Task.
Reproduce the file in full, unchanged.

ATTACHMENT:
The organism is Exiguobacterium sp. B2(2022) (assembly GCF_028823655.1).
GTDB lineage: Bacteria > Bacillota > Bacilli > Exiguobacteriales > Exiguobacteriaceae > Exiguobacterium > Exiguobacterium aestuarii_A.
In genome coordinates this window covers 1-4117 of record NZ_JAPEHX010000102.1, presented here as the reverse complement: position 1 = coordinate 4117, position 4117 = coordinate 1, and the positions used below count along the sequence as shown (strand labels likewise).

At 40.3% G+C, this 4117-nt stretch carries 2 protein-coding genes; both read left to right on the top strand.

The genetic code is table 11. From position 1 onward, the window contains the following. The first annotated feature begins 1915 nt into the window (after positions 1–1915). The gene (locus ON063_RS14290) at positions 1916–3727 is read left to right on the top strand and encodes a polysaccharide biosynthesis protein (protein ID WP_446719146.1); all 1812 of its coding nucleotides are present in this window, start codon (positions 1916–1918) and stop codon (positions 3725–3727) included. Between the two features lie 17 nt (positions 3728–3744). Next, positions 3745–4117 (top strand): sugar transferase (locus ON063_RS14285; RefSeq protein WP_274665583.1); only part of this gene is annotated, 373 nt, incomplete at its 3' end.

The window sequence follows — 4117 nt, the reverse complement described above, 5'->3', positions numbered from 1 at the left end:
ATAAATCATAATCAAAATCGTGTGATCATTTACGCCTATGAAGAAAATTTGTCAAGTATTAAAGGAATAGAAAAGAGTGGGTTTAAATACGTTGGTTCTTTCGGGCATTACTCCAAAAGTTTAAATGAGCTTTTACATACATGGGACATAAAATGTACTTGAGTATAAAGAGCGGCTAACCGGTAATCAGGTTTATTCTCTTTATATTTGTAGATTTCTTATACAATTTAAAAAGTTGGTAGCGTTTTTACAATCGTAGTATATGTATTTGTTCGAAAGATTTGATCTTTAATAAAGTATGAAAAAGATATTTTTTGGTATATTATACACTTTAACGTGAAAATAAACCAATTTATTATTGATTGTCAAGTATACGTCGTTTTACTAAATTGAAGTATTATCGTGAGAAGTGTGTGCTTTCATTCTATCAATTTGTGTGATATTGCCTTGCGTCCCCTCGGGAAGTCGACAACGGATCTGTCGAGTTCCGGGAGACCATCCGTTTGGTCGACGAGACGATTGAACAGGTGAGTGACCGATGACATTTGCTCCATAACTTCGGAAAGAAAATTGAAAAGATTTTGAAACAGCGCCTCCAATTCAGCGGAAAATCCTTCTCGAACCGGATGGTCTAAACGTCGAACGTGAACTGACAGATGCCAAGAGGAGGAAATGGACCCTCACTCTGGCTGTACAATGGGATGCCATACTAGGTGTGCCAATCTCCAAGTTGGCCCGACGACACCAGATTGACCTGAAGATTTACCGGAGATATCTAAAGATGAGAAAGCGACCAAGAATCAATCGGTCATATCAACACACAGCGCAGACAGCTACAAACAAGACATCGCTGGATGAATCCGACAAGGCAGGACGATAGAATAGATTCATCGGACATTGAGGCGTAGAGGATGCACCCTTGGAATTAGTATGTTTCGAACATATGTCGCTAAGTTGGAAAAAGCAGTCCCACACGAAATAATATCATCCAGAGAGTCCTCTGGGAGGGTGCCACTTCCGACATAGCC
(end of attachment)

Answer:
The organism is Exiguobacterium sp. B2(2022) (assembly GCF_028823655.1).
GTDB lineage: Bacteria > Bacillota > Bacilli > Exiguobacteriales > Exiguobacteriaceae > Exiguobacterium > Exiguobacterium aestuarii_A.
In genome coordinates this window covers 1-4117 of record NZ_JAPEHX010000102.1, presented here as the reverse complement: position 1 = coordinate 4117, position 4117 = coordinate 1, and the positions used below count along the sequence as shown (strand labels likewise).

At 40.3% G+C, this 4117-nt stretch carries 2 protein-coding genes; both read left to right on the top strand.

The genetic code is table 11. From position 1 onward, the window contains the following. The first annotated feature begins 1915 nt into the window (after positions 1–1915). The gene (locus ON063_RS14290) at positions 1916–3727 is read left to right on the top strand and encodes a polysaccharide biosynthesis protein (protein ID WP_446719146.1); all 1812 of its coding nucleotides are present in this window, start codon (positions 1916–1918) and stop codon (positions 3725–3727) included. Between the two features lie 17 nt (positions 3728–3744). Next, positions 3745–4117 (top strand): sugar transferase (locus ON063_RS14285; RefSeq protein WP_274665583.1); only part of this gene is annotated, 373 nt, incomplete at its 3' end.

The window sequence follows — 4117 nt, the reverse complement described above, 5'->3', positions numbered from 1 at the left end:
ATAAATCATAATCAAAATCGTGTGATCATTTACGCCTATGAAGAAAATTTGTCAAGTATTAAAGGAATAGAAAAGAGTGGGTTTAAATACGTTGGTTCTTTCGGGCATTACTCCAAAAGTTTAAATGAGCTTTTACATACATGGGACATAAAATGTACTTGAGTATAAAGAGCGGCTAACCGGTAATCAGGTTTATTCTCTTTATATTTGTAGATTTCTTATACAATTTAAAAAGTTGGTAGCGTTTTTACAATCGTAGTATATGTATTTGTTCGAAAGATTTGATCTTTAATAAAGTATGAAAAAGATATTTTTTGGTATATTATACACTTTAACGTGAAAATAAACCAATTTATTATTGATTGTCAAGTATACGTCGTTTTACTAAATTGAAGTATTATCGTGAGAAGTGTGTGCTTTCATTCTATCAATTTGTGTGATATTGCCTTGCGTCCCCTCGGGAAGTCGACAACGGATCTGTCGAGTTCCGGGAGACCATCCGTTTGGTCGACGAGACGATTGAACAGGTGAGTGACCGATGACATTTGCTCCATAACTTCGGAAAGAAAATTGAAAAGATTTTGAAACAGCGCCTCCAATTCAGCGGAAAATCCTTCTCGAACCGGATGGTCTAAACGTCGAACGTGAACTGACAGATGCCAAGAGGAGGAAATGGACCCTCACTCTGGCTGTACAATGGGATGCCATACTAGGTGTGCCAATCTCCAAGTTGGCCCGACGACACCAGATTGACCTGAAGATTTACCGGAGATATCTAAAGATGAGAAAGCGACCAAGAATCAATCGGTCATATCAACACACAGCGCAGACAGCTACAAACAAGACATCGCTGGATGAATCCGACAAGGCAGGACGATAGAATAGATTCATCGGACATTGAGGCGTAGAGGATGCACCCTTGGAATTAGTATGTTTCGAACATATGTCGCTAAGTTGGAAAAAGCAGTCCCACACGAAATAATATCATCCAGAGAGTCCTCTGGGAGGGTGCCACTTCCGACATAGCC